Will Mozilla’s Fuzzer Break The Web?

UPDATED: The Web browser is the most basic common unit of the Internet experience for
much of the global community. It’s also one of the most attacked. And it’s not just the bad guys breaking the browsers anymore, but also the browser vendors.

On Wednesday, Mozilla will take a massive step forward and explain to an audience at the annual
Black Hat show in Las Vegas how to break the browser using tools that Mozilla
has developed and is expected to release.

In a session called Building and Breaking the Browser, Mozilla’s Chief
Security Officer Window Snyder is expected to discuss a number of security
tools, including protocol fuzzers for HTTP and FTP and a fuzzer for
JavaScript. While the intention is to make
Mozilla’s Firefox technology even more secure, the tools could potentially
also put millions at risk.

Fuzzing is also known as fault-injection testing and is a widely
used technique in security circles to try and break down applications and
expose flaws. The Black Hat session abstract indicates that at least one of
those tools will be released at the Black Hat event.

In a discussion with internetnews.com in March, Snyder indicated that
Mozilla already runs the whole spectrum of security testing tools and
approaches on its products.

She also said that Mozilla’s
security effort could also one day lead to a Mozilla open source effort on
security tools and information. Snyder noted that when Mozilla makes such tools and information available, they will be part of the balance that Mozilla is striving to seek between functionality, security and

Ahead of Black Hat, internetnews.com approached other browsers for any information they might have had on Mozilla’s fuzzer, and Opera came up with the most over Microsoft and Google.

Opera spokesman Thomas Ford told internetnews.com via e-mail that Mozilla sent its fuzzer to two Opera developers, and the testing group is now testing it against different products.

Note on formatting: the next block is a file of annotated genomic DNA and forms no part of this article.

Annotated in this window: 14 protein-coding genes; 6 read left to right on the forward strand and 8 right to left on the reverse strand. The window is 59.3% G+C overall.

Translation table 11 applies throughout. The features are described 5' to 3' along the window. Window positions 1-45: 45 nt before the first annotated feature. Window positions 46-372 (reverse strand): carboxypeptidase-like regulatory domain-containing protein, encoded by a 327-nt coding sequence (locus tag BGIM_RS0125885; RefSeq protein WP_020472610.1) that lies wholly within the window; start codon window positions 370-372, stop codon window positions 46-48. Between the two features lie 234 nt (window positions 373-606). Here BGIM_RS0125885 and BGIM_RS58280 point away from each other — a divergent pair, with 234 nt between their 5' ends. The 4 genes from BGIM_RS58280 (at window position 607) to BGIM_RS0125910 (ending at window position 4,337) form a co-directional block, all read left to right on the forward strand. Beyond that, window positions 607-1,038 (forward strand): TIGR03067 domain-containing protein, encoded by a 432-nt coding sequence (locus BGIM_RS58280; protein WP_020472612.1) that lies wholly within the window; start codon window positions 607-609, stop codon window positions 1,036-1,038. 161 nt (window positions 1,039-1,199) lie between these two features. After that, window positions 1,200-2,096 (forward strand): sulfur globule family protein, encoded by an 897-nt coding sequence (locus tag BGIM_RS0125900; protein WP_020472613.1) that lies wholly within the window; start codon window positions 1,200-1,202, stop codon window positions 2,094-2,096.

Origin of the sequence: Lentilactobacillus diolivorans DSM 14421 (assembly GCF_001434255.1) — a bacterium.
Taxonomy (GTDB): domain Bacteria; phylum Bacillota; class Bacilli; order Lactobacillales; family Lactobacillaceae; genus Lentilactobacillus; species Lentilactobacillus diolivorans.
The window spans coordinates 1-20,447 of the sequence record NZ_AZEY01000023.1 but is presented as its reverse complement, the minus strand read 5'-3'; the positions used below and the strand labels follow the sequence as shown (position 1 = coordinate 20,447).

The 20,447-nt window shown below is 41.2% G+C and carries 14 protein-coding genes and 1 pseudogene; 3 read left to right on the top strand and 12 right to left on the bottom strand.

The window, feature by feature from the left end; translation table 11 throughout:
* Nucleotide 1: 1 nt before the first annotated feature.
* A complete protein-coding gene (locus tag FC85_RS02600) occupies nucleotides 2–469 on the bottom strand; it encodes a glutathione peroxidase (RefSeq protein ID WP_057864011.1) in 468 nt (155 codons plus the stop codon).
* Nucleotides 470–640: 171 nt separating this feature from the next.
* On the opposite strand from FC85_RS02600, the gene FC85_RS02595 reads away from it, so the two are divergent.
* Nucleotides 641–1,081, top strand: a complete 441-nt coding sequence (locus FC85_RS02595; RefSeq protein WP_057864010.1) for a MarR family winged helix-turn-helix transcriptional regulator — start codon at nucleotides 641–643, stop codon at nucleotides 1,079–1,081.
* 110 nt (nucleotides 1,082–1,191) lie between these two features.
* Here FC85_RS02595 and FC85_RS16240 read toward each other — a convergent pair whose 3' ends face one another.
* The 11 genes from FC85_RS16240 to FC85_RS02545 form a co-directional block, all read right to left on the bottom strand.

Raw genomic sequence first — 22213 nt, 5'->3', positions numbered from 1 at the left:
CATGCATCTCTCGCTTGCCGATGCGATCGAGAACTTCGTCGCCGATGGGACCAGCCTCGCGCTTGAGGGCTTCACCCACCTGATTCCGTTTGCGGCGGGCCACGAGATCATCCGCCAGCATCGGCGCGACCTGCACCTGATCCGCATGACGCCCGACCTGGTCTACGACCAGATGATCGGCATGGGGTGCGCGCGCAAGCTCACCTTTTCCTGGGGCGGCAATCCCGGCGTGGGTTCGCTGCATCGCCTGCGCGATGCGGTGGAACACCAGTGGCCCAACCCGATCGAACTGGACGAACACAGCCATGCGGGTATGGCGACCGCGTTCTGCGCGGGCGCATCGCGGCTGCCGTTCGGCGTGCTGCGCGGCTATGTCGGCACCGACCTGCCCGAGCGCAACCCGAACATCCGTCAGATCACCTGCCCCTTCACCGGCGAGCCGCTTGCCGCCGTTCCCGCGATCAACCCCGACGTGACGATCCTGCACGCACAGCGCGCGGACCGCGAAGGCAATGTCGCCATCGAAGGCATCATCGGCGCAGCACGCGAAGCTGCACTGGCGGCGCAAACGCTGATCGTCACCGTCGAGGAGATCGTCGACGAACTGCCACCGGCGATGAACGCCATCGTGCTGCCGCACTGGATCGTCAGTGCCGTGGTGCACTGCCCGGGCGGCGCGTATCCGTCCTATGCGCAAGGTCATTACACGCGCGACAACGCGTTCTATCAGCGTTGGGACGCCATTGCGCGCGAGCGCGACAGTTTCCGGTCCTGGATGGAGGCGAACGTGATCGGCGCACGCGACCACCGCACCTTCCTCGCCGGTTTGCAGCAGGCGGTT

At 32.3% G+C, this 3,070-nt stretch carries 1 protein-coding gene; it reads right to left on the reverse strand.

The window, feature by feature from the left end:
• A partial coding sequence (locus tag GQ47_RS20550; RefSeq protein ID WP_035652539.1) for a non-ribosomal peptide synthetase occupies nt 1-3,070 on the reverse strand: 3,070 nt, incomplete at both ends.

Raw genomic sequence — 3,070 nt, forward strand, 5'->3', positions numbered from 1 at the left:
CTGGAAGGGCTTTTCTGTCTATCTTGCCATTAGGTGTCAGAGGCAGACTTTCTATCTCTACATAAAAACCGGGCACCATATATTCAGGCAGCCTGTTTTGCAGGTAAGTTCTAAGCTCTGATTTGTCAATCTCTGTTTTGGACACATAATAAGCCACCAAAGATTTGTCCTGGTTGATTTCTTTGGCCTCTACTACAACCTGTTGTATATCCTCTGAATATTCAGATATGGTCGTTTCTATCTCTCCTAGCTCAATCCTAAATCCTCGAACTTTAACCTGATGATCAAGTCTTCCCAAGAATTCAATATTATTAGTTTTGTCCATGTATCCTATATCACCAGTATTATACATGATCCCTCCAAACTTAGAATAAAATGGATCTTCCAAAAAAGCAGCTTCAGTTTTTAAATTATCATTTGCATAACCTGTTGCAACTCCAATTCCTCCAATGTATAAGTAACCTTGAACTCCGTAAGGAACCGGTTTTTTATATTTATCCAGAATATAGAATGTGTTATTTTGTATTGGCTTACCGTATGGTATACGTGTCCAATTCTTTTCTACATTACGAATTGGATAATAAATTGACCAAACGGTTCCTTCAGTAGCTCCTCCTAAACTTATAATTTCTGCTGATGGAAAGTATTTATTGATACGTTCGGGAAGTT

A Google spokesperson said that likely contacts at Google were not aware of the Mozilla fuzzer.
Google recently revealed its own fuzzer effort called Lemon, though it’s not likely to be publicly

The Google spokesperson also told internetnews.com that without knowing any
details of the Mozilla fuzzer, it is impossible to know whether it
would be something that Google would use in addition to Google Lemon.

Microsoft did not directly answer a question about whether it was aware
of Mozilla’s fuzzer. A Microsoft spokesperson noted, however, that fuzzing
is an important part of the security development lifecycle process, and
Microsoft is supportive of other companies adopting similar methods to help
protect their users.

But Opera’s Krogh still had his concerns about how Mozilla’s fuzzer
could end up being used.

“Any tool given to the public to find ways of exploiting a piece of
software is at risk of being misued,” Krogh said. “When an organization
publishes such tools, it must consider whether that tool can be a disservice
to millions of innocent bystanders.”

Opera uses fuzzers and other tools, homegrown and otherwise,
to secure its browser technology.

“As far as its effect on Opera users specifically, our users know that we
work tirelessly to keep our browsers — on PCs, mobile phones, game
consoles — secure and our users as safe as we can,” Krogh said.

But at least one security expert aggrees that the Mozilla fuzzing
effort is likely a very positive thing.

Jacob West, a security researcher with
security analysis vendor Fortify, noted that fuzzing is something that should
be done by most software vendors. He added that fuzzing is popular because
it’s good at finding low hanging fruit and it’s very easy to deploy.

And Mozilla could make it even easier.

“My gut instinct is it will be a good tool because they build large scale
software and fairly high quality software,” West told
internetnews.com. “Fuzzing tools in particular are a good area for
the commoditization of security tools. Having a lightweight tool that has
wide distribution from a company like Mozilla that is well connected in the
industry is a real benefit to software developers in general.”

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